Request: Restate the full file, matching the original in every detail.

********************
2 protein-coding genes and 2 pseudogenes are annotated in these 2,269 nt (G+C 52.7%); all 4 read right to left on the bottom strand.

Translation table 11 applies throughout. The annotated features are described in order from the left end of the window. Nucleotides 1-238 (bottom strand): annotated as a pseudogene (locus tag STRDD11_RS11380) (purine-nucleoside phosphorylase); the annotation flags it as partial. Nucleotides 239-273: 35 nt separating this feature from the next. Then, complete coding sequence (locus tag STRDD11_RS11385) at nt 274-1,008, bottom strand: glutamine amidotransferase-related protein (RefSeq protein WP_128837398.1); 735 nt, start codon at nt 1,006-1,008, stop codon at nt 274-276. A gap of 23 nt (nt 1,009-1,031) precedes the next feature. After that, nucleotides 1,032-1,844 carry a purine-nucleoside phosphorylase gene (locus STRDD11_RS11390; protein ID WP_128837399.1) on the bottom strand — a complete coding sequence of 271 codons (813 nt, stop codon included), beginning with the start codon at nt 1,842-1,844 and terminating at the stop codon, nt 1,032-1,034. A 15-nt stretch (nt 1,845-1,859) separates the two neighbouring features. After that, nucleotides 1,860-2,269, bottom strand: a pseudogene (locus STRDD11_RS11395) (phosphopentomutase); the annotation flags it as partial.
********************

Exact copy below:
2 protein-coding genes and 2 pseudogenes are annotated in these 2,269 nt (G+C 52.7%); all 4 read right to left on the bottom strand.

Translation table 11 applies throughout. The annotated features are described in order from the left end of the window. Nucleotides 1-238 (bottom strand): annotated as a pseudogene (locus tag STRDD11_RS11380) (purine-nucleoside phosphorylase); the annotation flags it as partial. Nucleotides 239-273: 35 nt separating this feature from the next. Then, complete coding sequence (locus tag STRDD11_RS11385) at nt 274-1,008, bottom strand: glutamine amidotransferase-related protein (RefSeq protein WP_128837398.1); 735 nt, start codon at nt 1,006-1,008, stop codon at nt 274-276. A gap of 23 nt (nt 1,009-1,031) precedes the next feature. After that, nucleotides 1,032-1,844 carry a purine-nucleoside phosphorylase gene (locus STRDD11_RS11390; protein ID WP_128837399.1) on the bottom strand — a complete coding sequence of 271 codons (813 nt, stop codon included), beginning with the start codon at nt 1,842-1,844 and terminating at the stop codon, nt 1,032-1,034. A 15-nt stretch (nt 1,845-1,859) separates the two neighbouring features. After that, nucleotides 1,860-2,269, bottom strand: a pseudogene (locus STRDD11_RS11395) (phosphopentomutase); the annotation flags it as partial.